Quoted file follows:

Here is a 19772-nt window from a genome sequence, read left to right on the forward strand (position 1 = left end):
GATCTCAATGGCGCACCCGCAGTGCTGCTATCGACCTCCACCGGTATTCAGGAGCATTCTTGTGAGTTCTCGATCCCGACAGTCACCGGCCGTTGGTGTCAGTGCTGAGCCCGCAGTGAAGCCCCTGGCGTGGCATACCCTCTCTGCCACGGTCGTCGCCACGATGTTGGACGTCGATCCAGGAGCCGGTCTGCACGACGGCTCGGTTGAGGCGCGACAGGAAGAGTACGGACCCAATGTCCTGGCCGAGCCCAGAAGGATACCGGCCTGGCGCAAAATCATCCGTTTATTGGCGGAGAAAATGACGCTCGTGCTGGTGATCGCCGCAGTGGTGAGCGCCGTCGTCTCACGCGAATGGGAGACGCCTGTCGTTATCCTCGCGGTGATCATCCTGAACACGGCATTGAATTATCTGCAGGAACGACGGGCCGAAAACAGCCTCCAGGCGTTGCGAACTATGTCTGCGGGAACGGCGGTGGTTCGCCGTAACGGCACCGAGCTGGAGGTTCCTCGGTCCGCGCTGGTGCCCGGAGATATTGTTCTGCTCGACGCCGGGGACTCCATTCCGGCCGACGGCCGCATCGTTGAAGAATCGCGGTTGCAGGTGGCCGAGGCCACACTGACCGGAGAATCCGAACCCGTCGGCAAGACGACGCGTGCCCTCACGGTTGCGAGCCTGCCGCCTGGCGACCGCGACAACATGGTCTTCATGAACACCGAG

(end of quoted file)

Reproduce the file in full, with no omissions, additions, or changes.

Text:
Here is a 19772-nt window from a genome sequence, read left to right on the forward strand (position 1 = left end):
GATCTCAATGGCGCACCCGCAGTGCTGCTATCGACCTCCACCGGTATTCAGGAGCATTCTTGTGAGTTCTCGATCCCGACAGTCACCGGCCGTTGGTGTCAGTGCTGAGCCCGCAGTGAAGCCCCTGGCGTGGCATACCCTCTCTGCCACGGTCGTCGCCACGATGTTGGACGTCGATCCAGGAGCCGGTCTGCACGACGGCTCGGTTGAGGCGCGACAGGAAGAGTACGGACCCAATGTCCTGGCCGAGCCCAGAAGGATACCGGCCTGGCGCAAAATCATCCGTTTATTGGCGGAGAAAATGACGCTCGTGCTGGTGATCGCCGCAGTGGTGAGCGCCGTCGTCTCACGCGAATGGGAGACGCCTGTCGTTATCCTCGCGGTGATCATCCTGAACACGGCATTGAATTATCTGCAGGAACGACGGGCCGAAAACAGCCTCCAGGCGTTGCGAACTATGTCTGCGGGAACGGCGGTGGTTCGCCGTAACGGCACCGAGCTGGAGGTTCCTCGGTCCGCGCTGGTGCCCGGAGATATTGTTCTGCTCGACGCCGGGGACTCCATTCCGGCCGACGGCCGCATCGTTGAAGAATCGCGGTTGCAGGTGGCCGAGGCCACACTGACCGGAGAATCCGAACCCGTCGGCAAGACGACGCGTGCCCTCACGGTTGCGAGCCTGCCGCCTGGCGACCGCGACAACATGGTCTTCATGAACACCGAG